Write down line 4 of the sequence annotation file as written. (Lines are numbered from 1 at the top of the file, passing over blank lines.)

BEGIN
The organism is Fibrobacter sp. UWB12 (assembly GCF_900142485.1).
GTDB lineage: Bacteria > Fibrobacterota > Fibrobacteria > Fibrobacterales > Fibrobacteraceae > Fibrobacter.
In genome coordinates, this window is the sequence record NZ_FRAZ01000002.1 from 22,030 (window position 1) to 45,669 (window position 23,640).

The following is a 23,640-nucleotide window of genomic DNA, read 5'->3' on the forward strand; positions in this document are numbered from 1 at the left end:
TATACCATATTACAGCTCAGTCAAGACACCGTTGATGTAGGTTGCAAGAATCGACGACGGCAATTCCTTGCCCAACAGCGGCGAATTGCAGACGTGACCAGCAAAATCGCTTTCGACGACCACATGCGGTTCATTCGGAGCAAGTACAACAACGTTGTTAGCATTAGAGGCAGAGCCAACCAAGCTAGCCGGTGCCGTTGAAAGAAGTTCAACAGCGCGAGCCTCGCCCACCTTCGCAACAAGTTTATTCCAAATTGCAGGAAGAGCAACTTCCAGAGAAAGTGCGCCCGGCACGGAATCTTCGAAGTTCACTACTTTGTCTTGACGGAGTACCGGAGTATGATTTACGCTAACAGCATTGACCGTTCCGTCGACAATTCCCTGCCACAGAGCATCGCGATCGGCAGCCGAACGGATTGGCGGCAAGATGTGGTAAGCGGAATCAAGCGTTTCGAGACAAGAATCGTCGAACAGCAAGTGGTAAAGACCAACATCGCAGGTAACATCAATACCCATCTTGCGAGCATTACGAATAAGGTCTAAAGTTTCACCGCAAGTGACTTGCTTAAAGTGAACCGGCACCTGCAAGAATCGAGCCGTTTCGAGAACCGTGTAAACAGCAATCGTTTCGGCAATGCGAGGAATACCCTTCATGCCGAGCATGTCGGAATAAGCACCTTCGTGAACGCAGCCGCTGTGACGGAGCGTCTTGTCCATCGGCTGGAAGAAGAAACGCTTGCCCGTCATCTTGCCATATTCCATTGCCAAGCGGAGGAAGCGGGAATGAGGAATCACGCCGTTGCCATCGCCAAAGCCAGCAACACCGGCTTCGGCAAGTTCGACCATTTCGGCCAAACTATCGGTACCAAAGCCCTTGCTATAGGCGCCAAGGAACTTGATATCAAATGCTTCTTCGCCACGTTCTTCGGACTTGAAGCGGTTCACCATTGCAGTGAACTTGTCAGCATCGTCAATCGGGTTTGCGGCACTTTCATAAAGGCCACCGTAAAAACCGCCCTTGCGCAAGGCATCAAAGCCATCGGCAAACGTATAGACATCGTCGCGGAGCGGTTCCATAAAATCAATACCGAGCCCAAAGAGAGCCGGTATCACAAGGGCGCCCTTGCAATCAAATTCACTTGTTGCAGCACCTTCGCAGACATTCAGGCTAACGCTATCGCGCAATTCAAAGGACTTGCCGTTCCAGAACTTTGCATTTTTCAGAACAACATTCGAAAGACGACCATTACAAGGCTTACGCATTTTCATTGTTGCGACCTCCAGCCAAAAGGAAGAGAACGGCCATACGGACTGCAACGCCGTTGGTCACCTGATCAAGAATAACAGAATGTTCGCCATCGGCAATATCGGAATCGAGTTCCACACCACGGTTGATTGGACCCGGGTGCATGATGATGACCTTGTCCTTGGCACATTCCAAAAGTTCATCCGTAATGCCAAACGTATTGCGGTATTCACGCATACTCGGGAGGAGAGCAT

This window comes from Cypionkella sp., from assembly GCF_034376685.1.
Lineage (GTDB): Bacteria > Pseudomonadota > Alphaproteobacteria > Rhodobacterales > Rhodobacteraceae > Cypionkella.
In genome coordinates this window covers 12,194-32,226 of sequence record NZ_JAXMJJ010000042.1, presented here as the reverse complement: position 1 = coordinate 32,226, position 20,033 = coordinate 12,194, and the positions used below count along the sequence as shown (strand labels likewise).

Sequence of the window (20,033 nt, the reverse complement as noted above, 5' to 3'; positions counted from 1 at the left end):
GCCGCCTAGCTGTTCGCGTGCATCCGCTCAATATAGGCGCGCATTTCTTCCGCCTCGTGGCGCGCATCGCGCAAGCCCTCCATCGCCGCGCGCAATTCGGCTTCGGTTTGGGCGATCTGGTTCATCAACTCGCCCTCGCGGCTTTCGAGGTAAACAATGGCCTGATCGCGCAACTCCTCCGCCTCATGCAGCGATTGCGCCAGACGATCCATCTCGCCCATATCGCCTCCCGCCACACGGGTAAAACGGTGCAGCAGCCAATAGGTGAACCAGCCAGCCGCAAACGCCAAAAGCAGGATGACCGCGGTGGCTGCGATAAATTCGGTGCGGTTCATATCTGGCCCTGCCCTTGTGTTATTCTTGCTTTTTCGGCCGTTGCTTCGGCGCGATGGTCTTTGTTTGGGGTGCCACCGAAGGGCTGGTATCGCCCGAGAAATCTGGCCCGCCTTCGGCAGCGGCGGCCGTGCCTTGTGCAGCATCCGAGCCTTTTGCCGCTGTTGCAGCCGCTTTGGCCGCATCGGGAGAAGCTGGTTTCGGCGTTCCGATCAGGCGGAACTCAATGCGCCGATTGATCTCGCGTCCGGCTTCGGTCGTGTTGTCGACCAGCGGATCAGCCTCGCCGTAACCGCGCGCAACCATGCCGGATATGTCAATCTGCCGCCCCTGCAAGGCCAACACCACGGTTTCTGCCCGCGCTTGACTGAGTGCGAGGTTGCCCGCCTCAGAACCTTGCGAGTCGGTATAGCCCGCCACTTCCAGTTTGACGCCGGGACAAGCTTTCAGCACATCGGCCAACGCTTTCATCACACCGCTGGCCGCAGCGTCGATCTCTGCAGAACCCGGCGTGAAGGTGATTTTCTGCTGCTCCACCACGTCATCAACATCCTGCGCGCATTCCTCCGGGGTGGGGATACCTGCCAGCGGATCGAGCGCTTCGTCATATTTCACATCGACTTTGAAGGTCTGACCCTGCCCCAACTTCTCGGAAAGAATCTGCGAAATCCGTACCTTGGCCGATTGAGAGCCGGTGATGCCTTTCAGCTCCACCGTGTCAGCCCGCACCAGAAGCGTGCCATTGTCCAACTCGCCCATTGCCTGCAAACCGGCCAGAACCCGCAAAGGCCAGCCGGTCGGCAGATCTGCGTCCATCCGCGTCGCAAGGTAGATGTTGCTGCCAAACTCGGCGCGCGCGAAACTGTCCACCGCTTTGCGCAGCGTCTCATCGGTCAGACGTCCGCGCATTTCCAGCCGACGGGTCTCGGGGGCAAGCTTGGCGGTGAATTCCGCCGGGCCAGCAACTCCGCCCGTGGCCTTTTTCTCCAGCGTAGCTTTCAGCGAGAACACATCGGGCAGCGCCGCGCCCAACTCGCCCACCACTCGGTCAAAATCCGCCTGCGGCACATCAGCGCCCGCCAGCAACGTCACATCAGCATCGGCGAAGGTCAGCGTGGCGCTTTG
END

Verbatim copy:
The following is a 23,640-nucleotide window of genomic DNA, read 5'->3' on the forward strand; positions in this document are numbered from 1 at the left end: